An old adage tells us that the best things come in small packages, but an e-commerce partnership between Stork Craft Manufacturing and Wal-Mart Canada has proven a big deal.
The collaboration revolved around a website that Stork Craft, which makes baby furniture, designed for Wal-Mart Canada customers. The site increased sales and reduced order fulfillment from up to four weeks to as little as two days compared to store or catalogue purchases.
The proud mother of this endeavor is Irene Jeremic, Stork Craft corporate executive advisor and CIO. Her goal: to boost revenue by making Wal-Mart Canada competitive on the Web and cater to its online customers. “It’s not often that you have a business-to-business partner trying to cater to the general public,” she notes. “The fact that Wal-Mart was open to this was perhaps the biggest factor in getting the site to work.”
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Stork Craft had a retail and distribution partnership with Wal-Mart in the United States and Canada since 2005, and the two companies partnered to build an e-commerce site for U.S. customers in 2006. As a result, Stork Craft grew so quickly that it was able to acquire three competitors within 18 months: Ragazzi Fine Furniture, Canwood Furniture and Status Office Furniture.
By early 2008, Stork Craft was eager to develop a similar partnership with Wal-Mart in Canada. “Anytime there’s a supplier whose brand is becoming more widespread, it’s beneficial for them to figure out a way to sell products online, says Steve Rowen, managing partner with RSR Research.
The only problem: Customers could browse but not purchase anything through Wal-Mart Canada’s website. So Jeremic assembled a team of Stork Craft and Wal-Mart developers to pilot a new site. Stork Craft’s executive team and representatives from Wal-Mart Canada’s buying office conceptualized the project. Wal-Mart then defined regulatory, legal and functional requirements. Finally, Stork Craft’s IT department built the technology platform, a system composed of a website on which Wal-Mart Canada customers can shop, a management console and a payment and administration unit.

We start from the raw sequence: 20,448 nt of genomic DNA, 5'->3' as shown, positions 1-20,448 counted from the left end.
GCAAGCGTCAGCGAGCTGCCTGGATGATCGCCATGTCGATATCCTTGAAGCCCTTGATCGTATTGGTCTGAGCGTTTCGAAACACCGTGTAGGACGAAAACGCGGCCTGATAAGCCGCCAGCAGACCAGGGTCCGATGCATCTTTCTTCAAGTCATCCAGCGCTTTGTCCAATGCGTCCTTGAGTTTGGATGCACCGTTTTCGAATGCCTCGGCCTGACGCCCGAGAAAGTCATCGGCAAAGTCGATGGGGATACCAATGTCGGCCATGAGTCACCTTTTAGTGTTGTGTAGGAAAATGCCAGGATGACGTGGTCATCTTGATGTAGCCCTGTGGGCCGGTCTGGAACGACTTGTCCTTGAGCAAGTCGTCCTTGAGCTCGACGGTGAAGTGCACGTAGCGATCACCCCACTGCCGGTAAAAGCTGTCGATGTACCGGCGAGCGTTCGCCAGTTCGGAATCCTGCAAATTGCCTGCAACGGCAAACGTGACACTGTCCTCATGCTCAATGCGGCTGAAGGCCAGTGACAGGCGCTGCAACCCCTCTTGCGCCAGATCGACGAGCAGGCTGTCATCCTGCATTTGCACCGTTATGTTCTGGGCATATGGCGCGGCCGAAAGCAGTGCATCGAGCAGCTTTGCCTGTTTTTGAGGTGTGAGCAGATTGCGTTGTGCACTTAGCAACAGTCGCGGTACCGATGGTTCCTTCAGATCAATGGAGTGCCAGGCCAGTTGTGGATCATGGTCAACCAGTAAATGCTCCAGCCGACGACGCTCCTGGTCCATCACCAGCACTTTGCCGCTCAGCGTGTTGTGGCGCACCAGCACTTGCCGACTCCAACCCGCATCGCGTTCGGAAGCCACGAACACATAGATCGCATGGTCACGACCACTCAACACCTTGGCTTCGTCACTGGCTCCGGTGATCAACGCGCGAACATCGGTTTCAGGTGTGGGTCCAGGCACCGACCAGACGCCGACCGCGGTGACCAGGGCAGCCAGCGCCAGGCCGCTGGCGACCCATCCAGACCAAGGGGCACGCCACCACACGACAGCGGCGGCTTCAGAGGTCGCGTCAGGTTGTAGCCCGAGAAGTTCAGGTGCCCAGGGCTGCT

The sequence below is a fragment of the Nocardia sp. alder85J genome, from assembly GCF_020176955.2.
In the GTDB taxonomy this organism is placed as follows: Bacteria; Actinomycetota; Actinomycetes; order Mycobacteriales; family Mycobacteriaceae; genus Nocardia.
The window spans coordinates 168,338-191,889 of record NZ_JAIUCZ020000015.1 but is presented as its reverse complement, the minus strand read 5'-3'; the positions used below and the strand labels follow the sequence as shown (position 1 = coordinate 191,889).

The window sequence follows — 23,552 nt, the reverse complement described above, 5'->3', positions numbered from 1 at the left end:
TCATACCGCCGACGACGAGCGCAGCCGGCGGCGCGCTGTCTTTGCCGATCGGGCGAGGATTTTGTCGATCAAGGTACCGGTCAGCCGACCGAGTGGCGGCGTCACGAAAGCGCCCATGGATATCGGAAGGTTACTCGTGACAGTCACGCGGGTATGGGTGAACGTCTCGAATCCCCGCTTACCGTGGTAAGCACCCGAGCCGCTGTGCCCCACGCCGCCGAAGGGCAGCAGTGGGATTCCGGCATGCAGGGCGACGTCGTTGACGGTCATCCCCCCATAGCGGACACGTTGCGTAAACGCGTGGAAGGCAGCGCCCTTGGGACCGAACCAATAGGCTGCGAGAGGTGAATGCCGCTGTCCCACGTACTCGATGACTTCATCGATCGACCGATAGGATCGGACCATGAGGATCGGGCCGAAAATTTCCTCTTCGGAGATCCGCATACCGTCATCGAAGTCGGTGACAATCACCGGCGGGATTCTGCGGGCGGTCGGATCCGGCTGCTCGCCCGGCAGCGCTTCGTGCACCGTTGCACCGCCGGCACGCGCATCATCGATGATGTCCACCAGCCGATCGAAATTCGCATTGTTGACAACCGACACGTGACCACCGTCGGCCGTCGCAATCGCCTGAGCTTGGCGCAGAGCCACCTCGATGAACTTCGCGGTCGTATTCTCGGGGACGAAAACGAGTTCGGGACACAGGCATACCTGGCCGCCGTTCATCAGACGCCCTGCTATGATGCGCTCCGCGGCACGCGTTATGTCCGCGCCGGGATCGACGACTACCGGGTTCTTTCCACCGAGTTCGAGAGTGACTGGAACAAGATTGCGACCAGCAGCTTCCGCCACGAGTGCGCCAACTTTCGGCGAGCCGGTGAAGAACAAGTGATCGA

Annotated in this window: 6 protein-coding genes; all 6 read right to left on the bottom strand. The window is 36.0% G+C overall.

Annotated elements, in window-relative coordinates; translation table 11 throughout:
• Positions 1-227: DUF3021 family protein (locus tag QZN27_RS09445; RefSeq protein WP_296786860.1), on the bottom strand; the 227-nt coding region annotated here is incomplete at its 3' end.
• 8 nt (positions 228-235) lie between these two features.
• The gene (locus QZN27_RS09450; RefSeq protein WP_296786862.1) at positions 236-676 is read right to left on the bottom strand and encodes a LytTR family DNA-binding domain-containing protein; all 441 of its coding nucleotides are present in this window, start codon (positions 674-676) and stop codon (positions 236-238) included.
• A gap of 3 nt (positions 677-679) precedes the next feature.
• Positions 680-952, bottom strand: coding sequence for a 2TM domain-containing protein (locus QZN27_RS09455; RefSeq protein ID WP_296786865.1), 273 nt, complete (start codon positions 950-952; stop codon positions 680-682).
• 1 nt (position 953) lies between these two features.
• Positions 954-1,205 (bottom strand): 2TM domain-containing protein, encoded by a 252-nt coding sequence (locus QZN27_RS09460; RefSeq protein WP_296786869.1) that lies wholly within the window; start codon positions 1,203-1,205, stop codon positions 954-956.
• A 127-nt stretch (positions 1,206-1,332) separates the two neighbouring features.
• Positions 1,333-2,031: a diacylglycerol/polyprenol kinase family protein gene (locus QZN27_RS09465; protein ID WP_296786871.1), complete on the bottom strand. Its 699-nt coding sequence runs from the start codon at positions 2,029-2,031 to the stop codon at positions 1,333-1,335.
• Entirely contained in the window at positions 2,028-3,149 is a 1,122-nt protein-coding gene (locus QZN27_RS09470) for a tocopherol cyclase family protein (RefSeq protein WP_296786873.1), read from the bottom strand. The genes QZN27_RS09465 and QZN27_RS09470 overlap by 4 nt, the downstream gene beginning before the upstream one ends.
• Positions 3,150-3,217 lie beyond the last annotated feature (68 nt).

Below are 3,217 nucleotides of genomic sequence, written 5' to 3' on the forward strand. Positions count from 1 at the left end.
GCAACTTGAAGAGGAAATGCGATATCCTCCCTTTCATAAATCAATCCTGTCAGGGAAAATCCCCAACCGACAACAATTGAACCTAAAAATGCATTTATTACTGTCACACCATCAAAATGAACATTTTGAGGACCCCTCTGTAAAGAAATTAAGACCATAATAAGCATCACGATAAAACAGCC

The two companies also devised a strategy to eliminate the inefficiencies inherent in the traditional model of furniture sales—where the consumer contacts the retailer for service.
Instead, Stork Craft agreed to ship items directly to Wal-Mart Canada customers and to provide direct-sale support—handling customer returns and post-sale inquiries. Jeremic says that by providing an alternative to in-store purchasing, Stork Craft was able to trim delivery time by up to 85 percent. And because Stork Craft has better control over how deliveries are handled, consumers experience fewer slip ups and they’re happier.
The cobranded site went live in April 2008, enabling Wal-Mart Canada shoppers to purchase as many as 200 different cribs, dressing tables and toddler beds. Since then, Jeremic says, nearly 350,000 customers have visited the site. She declines to divulge sales figures, but cites “great value” to both Stork Craft and Wal-Mart Canada, which gets a cut of the sales.
Matt Villano is a freelance writer based in California.